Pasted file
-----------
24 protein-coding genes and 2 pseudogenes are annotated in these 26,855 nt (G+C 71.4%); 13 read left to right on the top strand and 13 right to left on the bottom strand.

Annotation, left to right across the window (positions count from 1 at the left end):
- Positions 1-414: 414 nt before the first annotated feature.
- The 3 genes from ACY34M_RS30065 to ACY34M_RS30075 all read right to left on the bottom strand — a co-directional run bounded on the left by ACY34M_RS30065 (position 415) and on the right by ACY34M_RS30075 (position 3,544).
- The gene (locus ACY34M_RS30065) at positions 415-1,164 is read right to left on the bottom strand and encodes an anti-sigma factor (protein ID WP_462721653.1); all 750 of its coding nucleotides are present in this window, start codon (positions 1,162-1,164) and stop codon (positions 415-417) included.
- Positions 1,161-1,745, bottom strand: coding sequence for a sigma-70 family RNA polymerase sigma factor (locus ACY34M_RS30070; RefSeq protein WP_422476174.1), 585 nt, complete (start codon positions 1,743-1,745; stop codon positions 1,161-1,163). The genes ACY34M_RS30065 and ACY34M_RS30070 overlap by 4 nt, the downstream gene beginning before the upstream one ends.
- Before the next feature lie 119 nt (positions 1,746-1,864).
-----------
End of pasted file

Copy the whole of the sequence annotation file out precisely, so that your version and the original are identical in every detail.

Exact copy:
24 protein-coding genes and 2 pseudogenes are annotated in these 26,855 nt (G+C 71.4%); 13 read left to right on the top strand and 13 right to left on the bottom strand.

Annotation, left to right across the window (positions count from 1 at the left end):
- Positions 1-414: 414 nt before the first annotated feature.
- The 3 genes from ACY34M_RS30065 to ACY34M_RS30075 all read right to left on the bottom strand — a co-directional run bounded on the left by ACY34M_RS30065 (position 415) and on the right by ACY34M_RS30075 (position 3,544).
- The gene (locus ACY34M_RS30065) at positions 415-1,164 is read right to left on the bottom strand and encodes an anti-sigma factor (protein ID WP_462721653.1); all 750 of its coding nucleotides are present in this window, start codon (positions 1,162-1,164) and stop codon (positions 415-417) included.
- Positions 1,161-1,745, bottom strand: coding sequence for a sigma-70 family RNA polymerase sigma factor (locus ACY34M_RS30070; RefSeq protein WP_422476174.1), 585 nt, complete (start codon positions 1,743-1,745; stop codon positions 1,161-1,163). The genes ACY34M_RS30065 and ACY34M_RS30070 overlap by 4 nt, the downstream gene beginning before the upstream one ends.
- Before the next feature lie 119 nt (positions 1,746-1,864).